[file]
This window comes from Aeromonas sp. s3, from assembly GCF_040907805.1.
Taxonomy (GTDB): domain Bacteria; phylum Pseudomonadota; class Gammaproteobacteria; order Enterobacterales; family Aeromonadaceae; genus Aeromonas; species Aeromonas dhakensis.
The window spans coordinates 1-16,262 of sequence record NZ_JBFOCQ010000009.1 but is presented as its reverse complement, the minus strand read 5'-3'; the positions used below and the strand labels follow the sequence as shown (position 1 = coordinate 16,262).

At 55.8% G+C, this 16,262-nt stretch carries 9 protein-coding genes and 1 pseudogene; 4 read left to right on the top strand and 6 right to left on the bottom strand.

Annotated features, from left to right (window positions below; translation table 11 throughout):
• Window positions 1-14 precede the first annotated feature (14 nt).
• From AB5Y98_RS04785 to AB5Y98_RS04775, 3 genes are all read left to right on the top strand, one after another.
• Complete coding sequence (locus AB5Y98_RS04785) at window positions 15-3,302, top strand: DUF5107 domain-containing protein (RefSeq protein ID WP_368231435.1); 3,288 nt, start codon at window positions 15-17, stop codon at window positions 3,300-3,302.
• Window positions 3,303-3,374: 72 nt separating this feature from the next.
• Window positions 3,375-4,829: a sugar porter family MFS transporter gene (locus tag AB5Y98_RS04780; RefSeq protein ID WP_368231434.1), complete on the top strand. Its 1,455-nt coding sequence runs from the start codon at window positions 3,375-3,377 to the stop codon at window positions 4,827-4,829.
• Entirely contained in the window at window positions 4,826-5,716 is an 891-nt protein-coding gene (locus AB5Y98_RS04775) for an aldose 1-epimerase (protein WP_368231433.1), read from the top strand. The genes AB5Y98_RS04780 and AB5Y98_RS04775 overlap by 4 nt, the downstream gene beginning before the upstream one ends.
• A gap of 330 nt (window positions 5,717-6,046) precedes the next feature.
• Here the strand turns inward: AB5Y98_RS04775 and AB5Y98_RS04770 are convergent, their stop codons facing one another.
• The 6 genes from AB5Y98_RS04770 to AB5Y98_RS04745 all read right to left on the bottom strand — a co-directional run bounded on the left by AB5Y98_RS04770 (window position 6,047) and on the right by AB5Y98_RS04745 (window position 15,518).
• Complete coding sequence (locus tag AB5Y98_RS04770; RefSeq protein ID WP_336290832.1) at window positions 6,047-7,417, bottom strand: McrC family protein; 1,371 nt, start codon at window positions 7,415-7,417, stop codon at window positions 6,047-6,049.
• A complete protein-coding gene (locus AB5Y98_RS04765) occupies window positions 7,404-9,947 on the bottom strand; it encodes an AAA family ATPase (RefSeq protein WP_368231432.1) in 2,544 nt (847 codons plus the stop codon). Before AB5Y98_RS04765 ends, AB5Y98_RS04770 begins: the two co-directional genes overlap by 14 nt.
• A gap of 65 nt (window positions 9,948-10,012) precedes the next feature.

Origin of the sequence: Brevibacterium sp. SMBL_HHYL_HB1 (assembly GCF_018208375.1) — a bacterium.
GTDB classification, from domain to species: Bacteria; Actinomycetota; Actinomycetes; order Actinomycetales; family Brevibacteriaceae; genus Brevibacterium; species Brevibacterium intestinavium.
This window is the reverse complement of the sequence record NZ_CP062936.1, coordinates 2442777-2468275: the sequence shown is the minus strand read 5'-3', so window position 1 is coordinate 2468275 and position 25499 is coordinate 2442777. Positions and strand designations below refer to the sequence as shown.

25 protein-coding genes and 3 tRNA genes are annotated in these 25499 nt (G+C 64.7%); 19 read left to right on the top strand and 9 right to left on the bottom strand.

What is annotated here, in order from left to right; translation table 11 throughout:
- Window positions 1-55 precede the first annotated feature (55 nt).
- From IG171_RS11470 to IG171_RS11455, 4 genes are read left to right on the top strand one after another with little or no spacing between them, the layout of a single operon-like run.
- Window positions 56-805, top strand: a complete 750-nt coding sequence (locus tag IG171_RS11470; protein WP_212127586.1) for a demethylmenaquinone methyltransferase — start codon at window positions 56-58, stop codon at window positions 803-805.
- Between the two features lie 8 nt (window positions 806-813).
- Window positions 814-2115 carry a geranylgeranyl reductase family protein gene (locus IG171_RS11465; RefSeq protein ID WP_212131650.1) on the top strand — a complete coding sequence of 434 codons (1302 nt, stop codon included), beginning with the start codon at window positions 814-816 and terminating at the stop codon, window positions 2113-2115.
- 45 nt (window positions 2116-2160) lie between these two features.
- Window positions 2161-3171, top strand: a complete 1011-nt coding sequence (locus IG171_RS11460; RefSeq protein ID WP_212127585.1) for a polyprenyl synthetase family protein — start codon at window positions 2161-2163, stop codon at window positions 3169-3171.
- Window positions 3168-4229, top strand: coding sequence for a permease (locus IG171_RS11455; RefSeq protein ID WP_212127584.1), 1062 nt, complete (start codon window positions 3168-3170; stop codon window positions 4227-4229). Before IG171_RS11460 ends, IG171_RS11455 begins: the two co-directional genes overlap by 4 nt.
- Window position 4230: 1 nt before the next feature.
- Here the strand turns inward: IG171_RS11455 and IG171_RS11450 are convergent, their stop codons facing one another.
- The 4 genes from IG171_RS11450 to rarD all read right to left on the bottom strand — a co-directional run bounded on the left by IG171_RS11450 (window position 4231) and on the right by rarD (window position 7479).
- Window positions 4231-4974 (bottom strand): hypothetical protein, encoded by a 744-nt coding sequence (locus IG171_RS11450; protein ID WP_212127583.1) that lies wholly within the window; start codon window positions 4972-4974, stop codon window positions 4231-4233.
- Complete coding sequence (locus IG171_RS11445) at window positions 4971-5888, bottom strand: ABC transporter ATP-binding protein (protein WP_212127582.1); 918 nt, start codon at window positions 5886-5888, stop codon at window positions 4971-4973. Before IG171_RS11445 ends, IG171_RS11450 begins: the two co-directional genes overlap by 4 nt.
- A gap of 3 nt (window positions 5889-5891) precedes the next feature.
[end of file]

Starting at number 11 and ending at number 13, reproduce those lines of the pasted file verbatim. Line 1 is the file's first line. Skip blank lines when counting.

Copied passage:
• Entirely contained in the window at window positions 4,826-5,716 is an 891-nt protein-coding gene (locus AB5Y98_RS04775) for an aldose 1-epimerase (protein WP_368231433.1), read from the top strand. The genes AB5Y98_RS04780 and AB5Y98_RS04775 overlap by 4 nt, the downstream gene beginning before the upstream one ends.
• A gap of 330 nt (window positions 5,717-6,046) precedes the next feature.
• Here the strand turns inward: AB5Y98_RS04775 and AB5Y98_RS04770 are convergent, their stop codons facing one another.